Breaking the silence (and making it all worthwhile)

Got one of those letters this week that makes it all worth while, and at the risk of sounding like I'm back-patting, I want to share it with you...

Dear Joni,

My name is Chris Gillespie and I am writing for two reasons. One is to thank you for being able to make my sister laugh. She was diagnosed with ovarian cancer several years ago and when she was at her lowest with the initial depression her diagnosis caused, your book was the one thing that just cracked her up. Her then husband even wrote you and I don't know if you would remember, but you actually called her and the smile that that brought was amazing. Her name was Julie Layne.

Unfortunately Julie lost her battle with ovarian cancer just over 2 years ago. I have since become involved with the National Ovarian Cancer Coalition (NOCC) and I am on the committee to organize the Break the Silence 5K run/walk this year. This is the NOCC's signature event and it is held each September to raise funds for awareness, education and support surrounding ovarian cancer.

1 in 58 women will be diagnosed with this disease but unfortunately the vast majority will be diagnosed in the disease's latter stages when it is at its deadliest. I know first hand the truth of this statement. I miss my sister terribly but my mission has become to educate women about this disease and its early signs so that no one else loses a sister, mother, grandmother, aunt or friend.

Julie started writing about a year into her diagnosis and it was not only cathartic for her, the articles were published in our hometown paper and were a huge hit. They are still being used to help those fighting all forms of cancer at our local hospital. I think your book inspired her to share her thoughts as well so I hope you know how many people you have touched with your honesty and humor.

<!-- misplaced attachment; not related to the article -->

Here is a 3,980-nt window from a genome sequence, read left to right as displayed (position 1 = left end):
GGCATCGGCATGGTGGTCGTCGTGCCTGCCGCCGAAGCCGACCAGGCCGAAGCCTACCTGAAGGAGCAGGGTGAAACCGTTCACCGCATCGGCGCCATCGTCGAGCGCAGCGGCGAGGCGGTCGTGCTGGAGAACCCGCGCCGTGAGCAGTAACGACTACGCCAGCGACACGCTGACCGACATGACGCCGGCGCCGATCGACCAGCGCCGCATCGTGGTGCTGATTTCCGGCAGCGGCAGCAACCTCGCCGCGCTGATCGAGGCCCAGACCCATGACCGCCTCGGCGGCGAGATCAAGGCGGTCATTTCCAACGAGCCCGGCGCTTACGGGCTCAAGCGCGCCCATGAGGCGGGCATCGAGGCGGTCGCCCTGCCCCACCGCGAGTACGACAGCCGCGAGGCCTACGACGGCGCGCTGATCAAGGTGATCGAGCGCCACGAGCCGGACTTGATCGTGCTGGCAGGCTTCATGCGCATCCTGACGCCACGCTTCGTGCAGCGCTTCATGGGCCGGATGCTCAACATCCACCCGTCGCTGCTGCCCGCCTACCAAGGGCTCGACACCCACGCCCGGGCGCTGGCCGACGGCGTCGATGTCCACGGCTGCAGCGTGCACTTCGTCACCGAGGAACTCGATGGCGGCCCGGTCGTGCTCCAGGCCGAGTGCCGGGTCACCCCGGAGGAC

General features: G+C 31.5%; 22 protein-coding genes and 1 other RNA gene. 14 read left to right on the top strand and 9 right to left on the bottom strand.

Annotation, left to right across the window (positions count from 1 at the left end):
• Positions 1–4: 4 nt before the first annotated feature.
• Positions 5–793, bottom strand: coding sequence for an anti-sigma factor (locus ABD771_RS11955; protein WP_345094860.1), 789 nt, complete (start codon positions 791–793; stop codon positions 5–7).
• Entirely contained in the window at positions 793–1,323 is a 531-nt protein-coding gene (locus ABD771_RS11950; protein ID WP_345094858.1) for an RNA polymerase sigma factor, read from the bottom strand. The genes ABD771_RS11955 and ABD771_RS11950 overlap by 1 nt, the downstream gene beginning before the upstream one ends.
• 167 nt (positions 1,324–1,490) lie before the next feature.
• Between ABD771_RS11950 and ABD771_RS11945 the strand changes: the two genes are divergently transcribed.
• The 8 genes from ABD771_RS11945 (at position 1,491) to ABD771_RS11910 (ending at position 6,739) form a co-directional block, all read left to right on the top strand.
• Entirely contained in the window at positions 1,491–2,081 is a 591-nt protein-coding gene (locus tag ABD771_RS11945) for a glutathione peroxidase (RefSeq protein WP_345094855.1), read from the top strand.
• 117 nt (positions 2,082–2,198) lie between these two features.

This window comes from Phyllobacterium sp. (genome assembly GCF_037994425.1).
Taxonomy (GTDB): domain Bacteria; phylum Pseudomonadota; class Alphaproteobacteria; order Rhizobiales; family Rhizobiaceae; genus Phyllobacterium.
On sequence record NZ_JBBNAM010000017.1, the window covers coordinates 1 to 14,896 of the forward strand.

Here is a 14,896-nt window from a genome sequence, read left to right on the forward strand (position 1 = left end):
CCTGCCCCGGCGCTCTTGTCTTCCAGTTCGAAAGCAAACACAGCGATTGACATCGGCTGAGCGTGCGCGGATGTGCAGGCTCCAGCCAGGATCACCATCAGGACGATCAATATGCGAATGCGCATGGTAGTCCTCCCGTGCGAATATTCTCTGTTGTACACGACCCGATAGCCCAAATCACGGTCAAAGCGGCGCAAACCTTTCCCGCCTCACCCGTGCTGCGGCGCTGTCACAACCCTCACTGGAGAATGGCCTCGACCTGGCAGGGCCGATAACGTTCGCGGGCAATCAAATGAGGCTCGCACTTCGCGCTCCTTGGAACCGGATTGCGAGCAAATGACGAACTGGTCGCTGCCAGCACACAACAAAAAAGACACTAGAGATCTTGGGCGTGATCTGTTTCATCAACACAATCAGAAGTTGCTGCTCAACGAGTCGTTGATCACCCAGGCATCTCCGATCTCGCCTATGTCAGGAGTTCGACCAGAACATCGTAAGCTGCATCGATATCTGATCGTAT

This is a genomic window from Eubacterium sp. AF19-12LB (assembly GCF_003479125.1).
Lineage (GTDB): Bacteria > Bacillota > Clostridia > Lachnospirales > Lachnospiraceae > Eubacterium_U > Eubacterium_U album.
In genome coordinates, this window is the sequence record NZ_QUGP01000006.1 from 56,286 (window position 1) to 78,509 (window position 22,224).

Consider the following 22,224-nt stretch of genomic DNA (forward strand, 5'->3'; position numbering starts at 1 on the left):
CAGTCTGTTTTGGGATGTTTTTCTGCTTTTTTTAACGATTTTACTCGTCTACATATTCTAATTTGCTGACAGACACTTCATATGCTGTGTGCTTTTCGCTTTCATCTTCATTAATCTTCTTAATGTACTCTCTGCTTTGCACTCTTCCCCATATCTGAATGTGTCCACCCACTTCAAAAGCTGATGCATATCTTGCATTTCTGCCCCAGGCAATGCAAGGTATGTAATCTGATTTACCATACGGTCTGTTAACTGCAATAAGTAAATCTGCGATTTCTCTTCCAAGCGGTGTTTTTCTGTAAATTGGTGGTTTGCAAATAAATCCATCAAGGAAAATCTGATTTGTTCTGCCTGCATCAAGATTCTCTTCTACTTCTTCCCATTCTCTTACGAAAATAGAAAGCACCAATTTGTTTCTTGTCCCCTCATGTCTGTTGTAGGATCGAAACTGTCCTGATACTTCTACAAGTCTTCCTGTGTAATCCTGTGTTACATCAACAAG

Thank you so much for your kindness and please keep writing - I love your sense of humor and I truly feel laughter is often the best medicine.

God Bless you,


Thanks for the kind words, Chris, and for the work you're doing to increase ovarian cancer awareness.

It's been seven years since Bald in the Land of Big Hair was published by Harper Collins, and I remain astonished -- well, first of all that it's still in print and continues a steady trickle of sales, but more importantly, that sharing the story of my chemo adventure opened the door for all this kindness and shalom that's come back to me. In the first two years, I received thousands of letters and emails, and even after all this time, not a week goes by that I don't hear from a chemo buddy. And I'm hugely grateful for every single one. That's a day-maker every time. Cast your bread upon the water, like the Good Book says. It will return to you a hundredfold.

Click here to donate to the National Ovarian Cancer Coalition and learn more about Break the Silence and Healing Through Art.


Nothing makes an author's day like a message to let you know you've touched a reader. And you've touched so many with that book.

I'm glad to hear of people doing more to get the word out about ovarian cancer. I lost an aunt to the disease a few years back; she had no idea (nor did I) that a woman could still contract it years after a "complete" hysterectomy.

Bless your efforts, Chris Gillepsie! And bless your sister's memory as well.

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